Women Politicians Are Much More Than Their Bodies

A remark made by Prime Minister Narendra Modi about President Droupadi Murmu amidst Lok Sabha campaigns has reignited the debate of sexism women have to face in public life.

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President Droupadi Murmu signing a book of condolence for Queen Elizabeth II at Lancaster House on Sep 18, 2022 in London. Photo: WPA Pool/Getty Images

“Now I understand, after seeing the statement of Shehzada (Rahul Gandhi)’s uncle, guide and philosopher (Sam Pitroda) who lives in the US. He had said South Indians are black-skinned and look like Africans. It was the reason why the Congress had considered her (President Droupadi Murmu) an African because of her skin colour and opposed her.” 

This remark made by Prime Minister Narendra Modi amidst campaigning for Lok Sabha elections about President Droupadi Murmu has reignited the debate of sexism women have to face in public life.

Congress and other opposition parties reacted strongly by questioning and condemning the attempts to drag a woman’s, that too of the head of state, skin colour into the electoral debate. Veteran Congress leader P Chidambaram while reacting to PM’s remarks called it ‘blatantly racist’.

This is not the first time that a woman in politics has been subjected to such remarks. Women politicians have faced many instances where they were reduced to their looks or clothes, or their personal and intimate lives were put on display for public amusement. Women across parties have been subjected to such behaviour and politicians across parties have iterated problematic words or thoughts.

Recently, All India Trinamool Congress (AITC) former MP, Mahua Moitra was accused of receiving gifts and money from an industrialist in exchange for asking questions in the Parliament. She was also accused of sharing her login credentials with the industrialist’s staff members. The allegations were serious and she was held guilty by the privilege committee. However, Moitra along with all members of the committee who belonged to opposition parties had staged a walk-out from the proceedings claiming that personal questions were being asked by the chairperson, who was a BJP MP.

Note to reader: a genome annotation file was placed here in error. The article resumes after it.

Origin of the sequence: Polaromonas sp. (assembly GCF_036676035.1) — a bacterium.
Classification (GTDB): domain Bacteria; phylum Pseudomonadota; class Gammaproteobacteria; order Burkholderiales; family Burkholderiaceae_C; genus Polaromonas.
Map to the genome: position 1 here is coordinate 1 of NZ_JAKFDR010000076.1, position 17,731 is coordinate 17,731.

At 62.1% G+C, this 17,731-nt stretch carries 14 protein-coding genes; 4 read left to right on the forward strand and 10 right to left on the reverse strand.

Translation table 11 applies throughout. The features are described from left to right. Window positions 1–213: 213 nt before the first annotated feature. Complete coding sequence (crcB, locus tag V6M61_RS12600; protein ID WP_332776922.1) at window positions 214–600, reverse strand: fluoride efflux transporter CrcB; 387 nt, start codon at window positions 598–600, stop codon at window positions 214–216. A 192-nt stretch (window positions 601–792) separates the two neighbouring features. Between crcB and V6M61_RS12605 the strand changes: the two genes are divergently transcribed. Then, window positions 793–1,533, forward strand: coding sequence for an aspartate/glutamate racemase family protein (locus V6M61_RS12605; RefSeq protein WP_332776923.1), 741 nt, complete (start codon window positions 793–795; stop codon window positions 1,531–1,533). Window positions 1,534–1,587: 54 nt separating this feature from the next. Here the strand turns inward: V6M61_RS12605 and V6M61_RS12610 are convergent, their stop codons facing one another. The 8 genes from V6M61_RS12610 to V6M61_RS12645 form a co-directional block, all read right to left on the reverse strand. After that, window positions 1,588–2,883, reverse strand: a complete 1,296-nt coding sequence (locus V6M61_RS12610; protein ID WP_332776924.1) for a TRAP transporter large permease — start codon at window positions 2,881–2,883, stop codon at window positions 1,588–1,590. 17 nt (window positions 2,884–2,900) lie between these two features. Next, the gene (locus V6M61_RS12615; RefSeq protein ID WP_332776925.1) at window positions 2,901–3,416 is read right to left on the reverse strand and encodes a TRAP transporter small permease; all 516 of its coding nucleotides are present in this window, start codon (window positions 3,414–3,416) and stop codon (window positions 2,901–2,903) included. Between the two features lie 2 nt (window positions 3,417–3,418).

Even before this inquiry had started, the whole case had turned into a media circus with details and photos of Moitra’s personal life being made the subject of public scrutiny. In the last few years, Moitra has emerged as a strong voice of the party in Parliament and her speeches, questioning the Union government on various issues, were shared widely on social media.

In the past, too, many male politicians without giving it a second thought uttered various things which are considered sexist and misogynist. For instance, PM Modi in 2018 during a rally used the term ‘Congress ki widhwa’ (Congress’ widow) allegedly which was directed towards the party’s senior leader Sonia Gandhi. In another instance, in 2012, he had also called Congress leader Shashi Tharoor’s then friend, later spouse, ‘50 crore ki girlfriend’ (girlfriend worth Rs 50 crore).

In 2022, UP Congress leader Ajay Rai used similar words against Amethi MP and BJP leader Smriti Irani. He said she only comes to the constituency and shows ‘latka-jhatka’ (dance moves, referring to her acting career before entering politics). Last month, Congress leader Rajdeep Surjewala also made sexist remarks using Hema Malini’s name. The list goes on and on and on.

These are but a few examples; there are many more and possibly much worse. The moment a woman crosses the boundaries of the patriarchal roles designated to her by society, she becomes an open target for insult and ridicule. The concept of gender-based inequality is so deeply ingrained in society that these insults are more often than not brushed aside as a slip of the tongue or ‘cruel reality’.

For women, it’s not easy to make it in public spaces including the political arena. Women in politics, in particular, as part of the decision-making process are perhaps seen as a threat to the status quo. In the 17th Lok Sabha, only 74 members were women out of a possible 543. This is after more than 70 years of independence and with women constituting almost half of the country's population.

The record of women participation in India has not been great for the largest democracy in the world. In 2023, PRS Legislative Research, a non-profit organization, analysed the numbers and patterns comparing women and men members of parliament and state assemblies. According to their research, the participation of women in 17th Lok Sabha stood at merely 15 per cent; it was 5 per cent in the first Lok Sabha. Rajya Sabha had only 13 per cent women MPs. The paper also found that no state assembly had women participation above 20 per cent.

Although the parliament held a special session last year to clear the long-awaited women’s reservation bill, but with caveats attached to its implementation. Many, termed the passage of the bill, so close to the ongoing Lok Sabha elections, as a mere poll plank.